The main resort at Mpila is off the Eskom grid so there’s a rustic, laid-back feel, especially since all chalets have a view out over the surrounding hills and bush. There’s also a picnic site that makes a shady place for day visitors to outspan.
Much of the tar road at iMfolozi is perforated with potholes so it’s a pleasure to get onto the gravel loops to the north and west of Mpila. Bhejane hide in the northwest is a fabulous place to stretch your legs and watch warthogs, nyala, zebra and other animals come to drink.
West of Mpila, Mpapha hide gives you an elevated view of another waterhole below a rocky outcrop. Just don’t do what three clueless foreigners were doing when we visited and sit on the rocks in front of the hide; remember that leopards are faster than you.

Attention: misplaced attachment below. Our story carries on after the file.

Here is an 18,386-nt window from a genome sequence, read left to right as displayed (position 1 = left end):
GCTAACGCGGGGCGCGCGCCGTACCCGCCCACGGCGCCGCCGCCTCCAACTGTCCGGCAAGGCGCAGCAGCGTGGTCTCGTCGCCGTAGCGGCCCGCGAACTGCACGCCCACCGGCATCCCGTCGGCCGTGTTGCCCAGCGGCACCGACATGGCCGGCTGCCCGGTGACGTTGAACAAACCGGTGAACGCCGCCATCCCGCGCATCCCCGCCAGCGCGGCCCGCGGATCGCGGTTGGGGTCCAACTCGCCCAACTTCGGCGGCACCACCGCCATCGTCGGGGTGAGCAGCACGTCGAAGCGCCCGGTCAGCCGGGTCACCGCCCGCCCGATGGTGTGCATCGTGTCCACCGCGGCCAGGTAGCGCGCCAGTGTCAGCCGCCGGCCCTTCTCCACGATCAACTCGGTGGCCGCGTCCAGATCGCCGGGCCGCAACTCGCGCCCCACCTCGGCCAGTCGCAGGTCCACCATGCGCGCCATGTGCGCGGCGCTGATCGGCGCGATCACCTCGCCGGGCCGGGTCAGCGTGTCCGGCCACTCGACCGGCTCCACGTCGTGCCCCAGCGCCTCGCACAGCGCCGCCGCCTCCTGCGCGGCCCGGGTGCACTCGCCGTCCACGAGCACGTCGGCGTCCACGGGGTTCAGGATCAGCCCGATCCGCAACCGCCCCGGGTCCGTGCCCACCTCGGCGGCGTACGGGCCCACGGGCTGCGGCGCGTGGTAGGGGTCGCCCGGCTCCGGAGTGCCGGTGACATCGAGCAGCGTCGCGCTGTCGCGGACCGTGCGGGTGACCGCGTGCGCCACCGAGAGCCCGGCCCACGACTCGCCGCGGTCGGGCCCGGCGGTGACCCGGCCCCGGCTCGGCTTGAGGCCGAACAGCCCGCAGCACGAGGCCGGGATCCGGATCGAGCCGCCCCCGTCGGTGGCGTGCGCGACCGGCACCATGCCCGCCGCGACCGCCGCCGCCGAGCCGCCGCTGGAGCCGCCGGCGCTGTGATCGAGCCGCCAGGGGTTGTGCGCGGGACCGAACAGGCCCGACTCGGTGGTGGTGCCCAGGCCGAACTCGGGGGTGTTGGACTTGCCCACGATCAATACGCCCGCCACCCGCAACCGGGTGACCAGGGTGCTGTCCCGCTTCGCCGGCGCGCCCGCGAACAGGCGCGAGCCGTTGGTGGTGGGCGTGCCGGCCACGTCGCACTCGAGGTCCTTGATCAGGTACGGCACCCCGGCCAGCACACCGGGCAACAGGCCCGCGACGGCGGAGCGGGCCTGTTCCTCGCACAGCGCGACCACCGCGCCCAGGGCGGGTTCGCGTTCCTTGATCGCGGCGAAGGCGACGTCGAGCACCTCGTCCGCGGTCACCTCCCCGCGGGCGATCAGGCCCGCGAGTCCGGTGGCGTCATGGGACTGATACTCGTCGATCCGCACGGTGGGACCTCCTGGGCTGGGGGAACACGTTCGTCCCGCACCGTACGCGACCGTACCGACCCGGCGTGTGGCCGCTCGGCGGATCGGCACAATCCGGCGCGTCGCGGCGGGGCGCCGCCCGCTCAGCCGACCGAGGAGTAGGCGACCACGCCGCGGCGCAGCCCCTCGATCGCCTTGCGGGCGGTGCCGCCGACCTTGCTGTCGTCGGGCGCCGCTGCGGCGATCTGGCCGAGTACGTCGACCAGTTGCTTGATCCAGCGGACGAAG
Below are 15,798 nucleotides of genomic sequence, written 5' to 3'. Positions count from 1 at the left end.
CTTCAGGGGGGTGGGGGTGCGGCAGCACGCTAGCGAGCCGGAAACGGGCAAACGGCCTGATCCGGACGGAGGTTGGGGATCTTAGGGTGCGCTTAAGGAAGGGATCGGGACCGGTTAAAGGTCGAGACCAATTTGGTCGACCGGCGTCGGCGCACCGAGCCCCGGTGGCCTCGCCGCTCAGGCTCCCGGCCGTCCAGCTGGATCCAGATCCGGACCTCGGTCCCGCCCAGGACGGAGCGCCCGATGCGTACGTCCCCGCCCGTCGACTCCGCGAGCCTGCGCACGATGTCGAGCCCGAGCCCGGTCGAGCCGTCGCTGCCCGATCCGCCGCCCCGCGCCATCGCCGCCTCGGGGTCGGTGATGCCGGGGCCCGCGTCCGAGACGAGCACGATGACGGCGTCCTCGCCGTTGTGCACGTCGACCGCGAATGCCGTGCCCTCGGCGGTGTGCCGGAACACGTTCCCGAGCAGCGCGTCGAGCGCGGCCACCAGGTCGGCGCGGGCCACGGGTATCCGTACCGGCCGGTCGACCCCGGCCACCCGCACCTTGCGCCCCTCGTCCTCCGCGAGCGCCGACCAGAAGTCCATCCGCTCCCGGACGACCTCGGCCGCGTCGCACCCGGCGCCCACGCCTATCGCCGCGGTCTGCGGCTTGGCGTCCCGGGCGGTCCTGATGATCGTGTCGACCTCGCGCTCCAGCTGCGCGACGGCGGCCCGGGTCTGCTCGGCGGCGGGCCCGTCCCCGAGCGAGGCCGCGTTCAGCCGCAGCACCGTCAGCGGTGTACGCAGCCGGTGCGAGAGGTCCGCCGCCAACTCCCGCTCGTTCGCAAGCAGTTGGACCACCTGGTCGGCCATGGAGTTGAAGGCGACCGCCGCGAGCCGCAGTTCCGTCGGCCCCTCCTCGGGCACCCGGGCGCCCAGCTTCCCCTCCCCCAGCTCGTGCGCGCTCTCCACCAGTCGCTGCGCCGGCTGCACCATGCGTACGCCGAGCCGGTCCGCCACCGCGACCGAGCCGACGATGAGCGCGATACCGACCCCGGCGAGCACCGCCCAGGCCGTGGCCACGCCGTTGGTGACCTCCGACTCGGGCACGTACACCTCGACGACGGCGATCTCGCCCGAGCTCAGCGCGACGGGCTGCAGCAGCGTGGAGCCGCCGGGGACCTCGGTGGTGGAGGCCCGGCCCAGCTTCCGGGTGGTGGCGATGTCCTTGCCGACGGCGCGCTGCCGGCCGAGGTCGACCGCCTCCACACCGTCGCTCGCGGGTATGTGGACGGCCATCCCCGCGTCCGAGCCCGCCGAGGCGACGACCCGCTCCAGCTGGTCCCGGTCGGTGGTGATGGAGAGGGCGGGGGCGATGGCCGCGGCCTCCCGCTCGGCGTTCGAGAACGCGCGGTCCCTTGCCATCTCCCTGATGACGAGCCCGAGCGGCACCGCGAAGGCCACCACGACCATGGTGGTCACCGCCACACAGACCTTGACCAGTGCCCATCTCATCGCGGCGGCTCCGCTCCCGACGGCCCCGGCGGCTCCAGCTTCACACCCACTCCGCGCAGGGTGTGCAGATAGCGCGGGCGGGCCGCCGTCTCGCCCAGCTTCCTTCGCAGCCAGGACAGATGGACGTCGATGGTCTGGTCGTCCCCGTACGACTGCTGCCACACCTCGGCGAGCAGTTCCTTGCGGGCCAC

Don’t miss the chance to visit the Centenary Centre south of Nyalazi gate. Yes, there’s a craft market with a wide range of well-made goods, and you can buy light snacks from the takeaway restaurant. But most fascinating for me was the exhibition hall with its informative displays on how game capture techniques have changed over the years, and how drugs have advanced to minimise losses. Photos and models bring the different capture techniques to life, from net capture to plastic bomas, chemical capture to passive capture, and there’s potted info about some of the people involved as well.
Game drives, guided walks and two- to four-night wilderness trails are other activities you might want to try at iMfolozi. Wilderness trails were pioneered here in the 1950s – yes, long before Kruger National Park even thought of the concept! They offer an unforgettable bush experience under the guidance and protection of an experienced field ranger.
On foot, you may be lucky enough to encounter wild dog, leopard, cheetah or lion. You’ll also learn about plants that are used for food or medicine, insects, birds, reptiles and other creatures and how they interact.
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